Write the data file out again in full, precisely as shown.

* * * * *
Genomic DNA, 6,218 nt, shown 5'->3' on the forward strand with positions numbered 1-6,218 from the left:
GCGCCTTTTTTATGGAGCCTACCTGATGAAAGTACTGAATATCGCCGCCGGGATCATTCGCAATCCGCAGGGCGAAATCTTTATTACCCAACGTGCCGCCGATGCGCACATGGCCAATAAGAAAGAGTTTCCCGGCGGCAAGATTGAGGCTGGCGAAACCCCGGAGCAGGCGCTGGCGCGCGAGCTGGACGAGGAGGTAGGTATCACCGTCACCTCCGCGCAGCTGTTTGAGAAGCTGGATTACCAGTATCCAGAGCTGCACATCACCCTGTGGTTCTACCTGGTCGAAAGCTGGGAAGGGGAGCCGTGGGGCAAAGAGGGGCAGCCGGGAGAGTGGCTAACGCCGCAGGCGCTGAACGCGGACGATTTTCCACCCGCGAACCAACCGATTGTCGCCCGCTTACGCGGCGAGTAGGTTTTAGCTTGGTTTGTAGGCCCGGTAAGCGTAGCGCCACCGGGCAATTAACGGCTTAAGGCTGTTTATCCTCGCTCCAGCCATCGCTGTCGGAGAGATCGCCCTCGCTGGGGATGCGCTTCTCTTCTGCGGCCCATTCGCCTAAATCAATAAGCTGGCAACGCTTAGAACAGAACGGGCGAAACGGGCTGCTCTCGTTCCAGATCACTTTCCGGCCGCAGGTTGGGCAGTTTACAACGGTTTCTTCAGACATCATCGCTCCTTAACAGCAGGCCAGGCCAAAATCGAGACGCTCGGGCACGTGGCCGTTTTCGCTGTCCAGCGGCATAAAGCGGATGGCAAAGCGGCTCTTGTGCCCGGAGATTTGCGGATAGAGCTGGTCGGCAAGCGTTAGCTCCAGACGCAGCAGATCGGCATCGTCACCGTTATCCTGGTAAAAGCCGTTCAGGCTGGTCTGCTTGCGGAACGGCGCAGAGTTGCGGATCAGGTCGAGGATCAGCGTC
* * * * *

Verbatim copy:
Genomic DNA, 6,218 nt, shown 5'->3' on the forward strand with positions numbered 1-6,218 from the left:
GCGCCTTTTTTATGGAGCCTACCTGATGAAAGTACTGAATATCGCCGCCGGGATCATTCGCAATCCGCAGGGCGAAATCTTTATTACCCAACGTGCCGCCGATGCGCACATGGCCAATAAGAAAGAGTTTCCCGGCGGCAAGATTGAGGCTGGCGAAACCCCGGAGCAGGCGCTGGCGCGCGAGCTGGACGAGGAGGTAGGTATCACCGTCACCTCCGCGCAGCTGTTTGAGAAGCTGGATTACCAGTATCCAGAGCTGCACATCACCCTGTGGTTCTACCTGGTCGAAAGCTGGGAAGGGGAGCCGTGGGGCAAAGAGGGGCAGCCGGGAGAGTGGCTAACGCCGCAGGCGCTGAACGCGGACGATTTTCCACCCGCGAACCAACCGATTGTCGCCCGCTTACGCGGCGAGTAGGTTTTAGCTTGGTTTGTAGGCCCGGTAAGCGTAGCGCCACCGGGCAATTAACGGCTTAAGGCTGTTTATCCTCGCTCCAGCCATCGCTGTCGGAGAGATCGCCCTCGCTGGGGATGCGCTTCTCTTCTGCGGCCCATTCGCCTAAATCAATAAGCTGGCAACGCTTAGAACAGAACGGGCGAAACGGGCTGCTCTCGTTCCAGATCACTTTCCGGCCGCAGGTTGGGCAGTTTACAACGGTTTCTTCAGACATCATCGCTCCTTAACAGCAGGCCAGGCCAAAATCGAGACGCTCGGGCACGTGGCCGTTTTCGCTGTCCAGCGGCATAAAGCGGATGGCAAAGCGGCTCTTGTGCCCGGAGATTTGCGGATAGAGCTGGTCGGCAAGCGTTAGCTCCAGACGCAGCAGATCGGCATCGTCACCGTTATCCTGGTAAAAGCCGTTCAGGCTGGTCTGCTTGCGGAACGGCGCAGAGTTGCGGATCAGGTCGAGGATCAGCGTC